To make things stranger, James II was William’s uncle. He was also William’s father-in-law. I can’t imagine what William’s bride, Mary II, must have thought, but from all reports she was loyal to her husband. I’m starting to see why the Battle of the Boyne is referred to as Ireland’s real life Game of Thrones.
The Battle of the Boyne was the largest gathering of military might ever to be seen in Ireland. More than 60,000 troops gathered along the banks of the River Boyne, which lies just 30 miles north of Dublin. Ross tells us that we’re bisecting the actual battle site at the main fording point where William’s forces crossed to the south.
Setting down my paddle again (probably you wouldn’t want to be my boating partner) I try to imagine it: horses rearing, muskets firing. Campfires on the eve of the battle; James on the south side of the Boyne River, William of Orange on the north.
I picture King William, a veteran fighter, gazing across the water, strategizing for the battle that would determine England, Scotland and Ireland’s fate for centuries to come.
A shot rings out. William gets hit.
Reliving history on the Boyne Canal
It might have ended the battle before it even took place, but the bullet only grazed William’s shoulder, and the next day the Battle of the Boyne began.
After only four hours of fighting, James II lost. The Royalists were defeated. Catholic resistance collapsed. Like a bend on the Boyne River, the course of Irish history was altered forever. William III and Mary II would go on to rule jointly until her death in 1694.
Our currach glides through the still water of the canal, slicing through tree branch reflections under a startling blue sky. I’ve been to historic sites where I’ve stepped back in time, but this trip I’m cutting right through it.
Travel guide for Boyne Canal boat tours with Boyne Boats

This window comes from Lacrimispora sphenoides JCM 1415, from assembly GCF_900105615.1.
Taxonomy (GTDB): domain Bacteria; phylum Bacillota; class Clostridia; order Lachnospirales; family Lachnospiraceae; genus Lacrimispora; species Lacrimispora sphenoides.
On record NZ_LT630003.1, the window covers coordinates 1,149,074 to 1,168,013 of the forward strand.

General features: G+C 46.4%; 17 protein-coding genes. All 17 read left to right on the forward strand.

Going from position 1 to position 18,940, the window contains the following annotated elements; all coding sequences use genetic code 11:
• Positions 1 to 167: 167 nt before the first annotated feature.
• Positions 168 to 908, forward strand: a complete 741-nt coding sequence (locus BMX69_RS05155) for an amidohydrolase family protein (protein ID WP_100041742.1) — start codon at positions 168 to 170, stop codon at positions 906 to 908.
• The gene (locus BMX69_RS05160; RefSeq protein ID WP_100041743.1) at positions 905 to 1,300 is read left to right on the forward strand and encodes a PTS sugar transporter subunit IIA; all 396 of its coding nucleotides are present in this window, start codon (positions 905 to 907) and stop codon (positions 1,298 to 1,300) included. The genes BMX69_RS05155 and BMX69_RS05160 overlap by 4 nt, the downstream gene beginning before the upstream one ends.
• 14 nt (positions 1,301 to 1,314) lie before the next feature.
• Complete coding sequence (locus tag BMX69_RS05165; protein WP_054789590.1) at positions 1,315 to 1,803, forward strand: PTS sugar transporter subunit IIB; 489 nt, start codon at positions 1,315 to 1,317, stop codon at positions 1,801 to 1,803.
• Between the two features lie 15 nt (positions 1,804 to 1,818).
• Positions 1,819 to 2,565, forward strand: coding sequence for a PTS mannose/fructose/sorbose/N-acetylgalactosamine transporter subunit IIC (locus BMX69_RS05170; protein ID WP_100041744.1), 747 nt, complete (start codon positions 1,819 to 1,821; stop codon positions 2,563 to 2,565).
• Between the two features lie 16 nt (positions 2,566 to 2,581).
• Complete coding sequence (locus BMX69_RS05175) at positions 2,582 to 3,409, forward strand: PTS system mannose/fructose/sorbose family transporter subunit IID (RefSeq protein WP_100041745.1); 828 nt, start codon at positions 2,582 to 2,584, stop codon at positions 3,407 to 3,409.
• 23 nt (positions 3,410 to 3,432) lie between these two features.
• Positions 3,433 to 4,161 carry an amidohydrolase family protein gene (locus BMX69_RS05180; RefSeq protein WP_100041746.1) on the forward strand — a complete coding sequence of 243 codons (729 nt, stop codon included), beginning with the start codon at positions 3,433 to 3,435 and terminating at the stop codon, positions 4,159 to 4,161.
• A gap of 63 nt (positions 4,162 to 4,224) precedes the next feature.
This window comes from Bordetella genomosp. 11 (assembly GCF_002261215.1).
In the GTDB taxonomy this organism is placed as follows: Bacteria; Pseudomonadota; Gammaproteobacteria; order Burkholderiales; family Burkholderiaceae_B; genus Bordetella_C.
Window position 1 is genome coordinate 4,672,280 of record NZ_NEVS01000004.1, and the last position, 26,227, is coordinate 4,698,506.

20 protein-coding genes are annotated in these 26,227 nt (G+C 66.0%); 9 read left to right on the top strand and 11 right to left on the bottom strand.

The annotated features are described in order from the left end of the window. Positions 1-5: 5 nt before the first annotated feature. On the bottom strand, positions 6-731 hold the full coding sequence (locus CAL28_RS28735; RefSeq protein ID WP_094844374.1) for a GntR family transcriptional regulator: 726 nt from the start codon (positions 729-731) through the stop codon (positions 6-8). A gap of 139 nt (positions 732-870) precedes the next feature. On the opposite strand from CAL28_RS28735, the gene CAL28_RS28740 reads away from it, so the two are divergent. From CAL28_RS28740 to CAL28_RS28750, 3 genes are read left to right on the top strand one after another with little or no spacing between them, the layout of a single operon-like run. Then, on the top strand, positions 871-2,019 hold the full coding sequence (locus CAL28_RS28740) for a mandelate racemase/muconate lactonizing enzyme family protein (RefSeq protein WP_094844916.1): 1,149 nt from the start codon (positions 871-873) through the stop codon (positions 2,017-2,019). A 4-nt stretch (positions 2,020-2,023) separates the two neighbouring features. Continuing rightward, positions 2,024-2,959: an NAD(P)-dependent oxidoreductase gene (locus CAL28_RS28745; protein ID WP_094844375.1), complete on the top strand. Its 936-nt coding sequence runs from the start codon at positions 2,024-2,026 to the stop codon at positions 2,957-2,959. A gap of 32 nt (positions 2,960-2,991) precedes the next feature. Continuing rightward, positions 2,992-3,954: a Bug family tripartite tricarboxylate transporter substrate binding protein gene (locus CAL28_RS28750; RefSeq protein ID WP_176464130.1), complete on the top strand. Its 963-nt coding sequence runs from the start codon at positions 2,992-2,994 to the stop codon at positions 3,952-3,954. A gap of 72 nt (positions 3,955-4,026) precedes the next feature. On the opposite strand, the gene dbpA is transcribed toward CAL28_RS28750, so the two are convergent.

A Boyne boat tour is not strenuous (unless you’re my partner) and is ideal for families and history buffs.
Location: Boyne Boats Adventure is at Oldbridge, Drogheda, Ireland 0000 Co. Meath.
Tel: +353 86 361 6420. For GPS: Latitude: 53.7233816 Longitude: -6.4234662 Visit their website for more info.
There are two different Battle of the Boyne Boats Adventure tours
- The King’s Tour: A 90-minute paddling tour that travels the length of the canal. It starts at the sealock at the Lock keeper’s house, then travels upstream around Oldbridge house – The Battle of the Boyne visitor centre. Cost is €20 p.p. or €135 for a full boat.
- The Paddle like an Iron Islander tour is a shorter 60-minute paddle. Cost: €16 p.p. or €110 for a full boat.
Battle of the Boyne Visitor’s Centre
While you’re in the area you can stop in at the Battle of the Boyne Visitor’s Centre to learn more about the history of the battle. There is parkland to wander over, multi-media displays and a large model of the battle site as it would have been in 1690. The Visitor’s Centre is located in the 18th-century Oldbridge House.
About the Boyne Canal
The Boyne Navigation is a series of canals that run roughly parallel to the Boyne River. There are about 31 km of canals altogether. This newly-restored stretch is 1.6 km long and 10m wide at its widest point. The restoration of the Boyne Canal is being undertaken by devoted volunteers. You can learn more at the Inland Waterways Association of Ireland’s Boyne Navigation Branch.
About the Boyne Valley
There is so much to see in the Boyne Valley, County Meath: the mystical Hill of Tara, the megalithic site of Newgrange, posh Slane Castle and of course, the beautiful Boyne Canal and the setting for the Battle of the Boyne.
My trip was hosted by Tourism Ireland and Failte Ireland. All opinions and inferior paddling skills are my own. Visit the Tourism Ireland website for more info on travel in Ireland or go to Ireland’s Ancient East.
Looking for more things to do in Ireland? Check out my Game of Thrones Winterfell Tour in the north.